2) Ad hominem is attacking the man instead of the ball, not attacking the man in addition to the ball. As you have pointed out that my post stands on its own, I deny the charge of ad hominem and accept the lesser charge of being mean to Dilip D’Souza.

    3) His post was supposedly about how India was not that terrible a dump in the old days. Why did he put those examples unless there was a conclusion to be drawn from them?

    4) Your point no. 1 should really be answered by Dilip, not by me.

    Also, I would like to reiterate that Survivorship bias (thanks for correcting the term) is not a moral failing, but a disease. Approximately 95% of the population suffer from at at some point in their lives. The rest suffer from excellent memories and unpleasant childhoods.

  11. > Who in the blogosphere does not have a history
    > with Dilip DSouza?

    take ones own example of failing applinces and generalize about them all. take your example of history and generalize to the whole blgosphere. whats the diffrence?

    what did you call it, survival bias? survivorship bias? i thank you.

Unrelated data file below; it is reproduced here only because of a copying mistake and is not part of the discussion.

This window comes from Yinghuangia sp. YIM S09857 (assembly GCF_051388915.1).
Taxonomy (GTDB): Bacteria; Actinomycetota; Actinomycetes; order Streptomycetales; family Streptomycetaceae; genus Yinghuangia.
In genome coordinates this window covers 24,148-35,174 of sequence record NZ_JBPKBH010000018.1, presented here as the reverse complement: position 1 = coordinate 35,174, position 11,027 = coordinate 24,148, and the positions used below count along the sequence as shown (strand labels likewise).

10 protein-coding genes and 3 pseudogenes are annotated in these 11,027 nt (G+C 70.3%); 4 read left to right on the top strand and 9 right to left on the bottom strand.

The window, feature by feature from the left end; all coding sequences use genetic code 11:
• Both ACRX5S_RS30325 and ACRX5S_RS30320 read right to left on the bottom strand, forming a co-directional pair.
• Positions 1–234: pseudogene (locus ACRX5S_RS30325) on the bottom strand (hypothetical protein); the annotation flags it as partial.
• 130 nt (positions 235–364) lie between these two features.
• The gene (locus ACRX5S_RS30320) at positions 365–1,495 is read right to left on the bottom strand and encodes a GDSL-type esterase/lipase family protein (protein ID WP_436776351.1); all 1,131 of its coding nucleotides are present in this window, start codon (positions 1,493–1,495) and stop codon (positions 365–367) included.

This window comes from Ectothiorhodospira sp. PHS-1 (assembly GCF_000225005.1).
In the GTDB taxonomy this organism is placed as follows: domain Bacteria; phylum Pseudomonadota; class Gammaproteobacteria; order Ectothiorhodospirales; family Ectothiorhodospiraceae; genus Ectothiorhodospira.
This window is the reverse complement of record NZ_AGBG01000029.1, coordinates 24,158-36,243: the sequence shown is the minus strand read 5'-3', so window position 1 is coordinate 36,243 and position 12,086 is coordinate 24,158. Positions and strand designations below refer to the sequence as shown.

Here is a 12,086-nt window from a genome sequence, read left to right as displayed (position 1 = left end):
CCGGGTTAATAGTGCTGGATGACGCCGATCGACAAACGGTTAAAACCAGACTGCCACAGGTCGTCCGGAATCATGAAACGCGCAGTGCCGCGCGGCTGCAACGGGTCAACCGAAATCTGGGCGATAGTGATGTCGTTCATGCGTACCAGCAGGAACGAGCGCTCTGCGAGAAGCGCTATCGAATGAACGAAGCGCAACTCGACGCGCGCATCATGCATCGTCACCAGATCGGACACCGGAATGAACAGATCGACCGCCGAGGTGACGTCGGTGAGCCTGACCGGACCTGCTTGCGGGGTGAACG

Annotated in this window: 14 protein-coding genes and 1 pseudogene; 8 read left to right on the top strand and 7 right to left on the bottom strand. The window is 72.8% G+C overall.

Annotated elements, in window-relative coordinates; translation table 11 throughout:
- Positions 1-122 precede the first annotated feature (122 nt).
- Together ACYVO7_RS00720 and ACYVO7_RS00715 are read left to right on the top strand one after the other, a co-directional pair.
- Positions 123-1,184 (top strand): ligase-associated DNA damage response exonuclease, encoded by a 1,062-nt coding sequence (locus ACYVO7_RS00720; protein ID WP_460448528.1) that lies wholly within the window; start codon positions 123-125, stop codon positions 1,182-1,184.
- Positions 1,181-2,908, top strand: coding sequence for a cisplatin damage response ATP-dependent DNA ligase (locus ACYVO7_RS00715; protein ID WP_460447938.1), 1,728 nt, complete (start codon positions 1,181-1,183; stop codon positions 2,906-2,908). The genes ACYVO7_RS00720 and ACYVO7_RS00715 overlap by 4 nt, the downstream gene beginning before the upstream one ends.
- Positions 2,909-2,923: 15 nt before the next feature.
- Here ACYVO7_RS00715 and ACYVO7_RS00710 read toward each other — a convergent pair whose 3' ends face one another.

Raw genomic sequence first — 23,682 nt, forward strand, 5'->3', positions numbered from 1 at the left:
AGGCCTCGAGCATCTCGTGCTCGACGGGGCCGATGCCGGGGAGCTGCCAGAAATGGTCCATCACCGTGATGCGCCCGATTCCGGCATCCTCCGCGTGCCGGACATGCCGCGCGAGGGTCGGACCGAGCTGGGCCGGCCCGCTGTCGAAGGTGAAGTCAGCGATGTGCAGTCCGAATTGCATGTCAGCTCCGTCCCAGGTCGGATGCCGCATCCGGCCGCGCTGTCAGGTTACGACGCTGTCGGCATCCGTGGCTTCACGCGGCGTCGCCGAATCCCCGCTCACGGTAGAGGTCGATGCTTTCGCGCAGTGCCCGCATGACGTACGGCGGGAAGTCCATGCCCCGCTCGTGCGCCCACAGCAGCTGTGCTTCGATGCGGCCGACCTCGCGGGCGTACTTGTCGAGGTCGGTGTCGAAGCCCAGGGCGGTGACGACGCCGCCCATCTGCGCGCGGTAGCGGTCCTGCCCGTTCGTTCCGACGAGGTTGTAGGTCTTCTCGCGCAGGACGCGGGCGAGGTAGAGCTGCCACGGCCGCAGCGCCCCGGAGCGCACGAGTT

12. 4. My point no. 1 was in response to the first sentence of your post, where you drew an inference about Dilip’s motives. I might have stated the same to him if he had mentioned Nehruvian Socialism while talking about the appliances etc. But he didn’t. It was mentioned in Bhattacharya’s article that Dilip’s article was criticizing (and that bit is in an entirely different context).

    So, I had no choice but to put it to you. And my point was that your inference is probably wrong. Because if Dilip wanted to brainwash us into thinking of Nehruvian era as some sort of golden age, then he probably wouldn’t have mentioned the dates (I don’t think basic maths is a problem for him, an engineer AFAIK). In fact, he could just make up stuff (“my uncle bought a shaving brush in 1952 – the year Industrial Policy was laid down by Chacha Nehru, the dearest – and it served him well for 40 years, while the brush I purchased yesterday is in tatters”).

    Anyway, this is getting quite OT, so I’ll shut up now.

    PS: For some reason, the term is lodged in my mind as “Survival Bias” as well. I wrote it correctly because I was reading something a couple of days ago where the correct term was used. The ‘correction’ was unintended 🙂

  13. So are you saying that those examples had nothing to do with the point of his post?

    I grant that “glorious days of Nehruvian Socialism” was hyperbolic, but the point of his post was to prove that India was not exactly a dump in “those” days. The days in question are generally thought to have ended in 1991, so it is quite odd for him to provide examples from 1992 and 1997. Of course, all his posts are odd and I can’t expect you to speak for him, but whatever.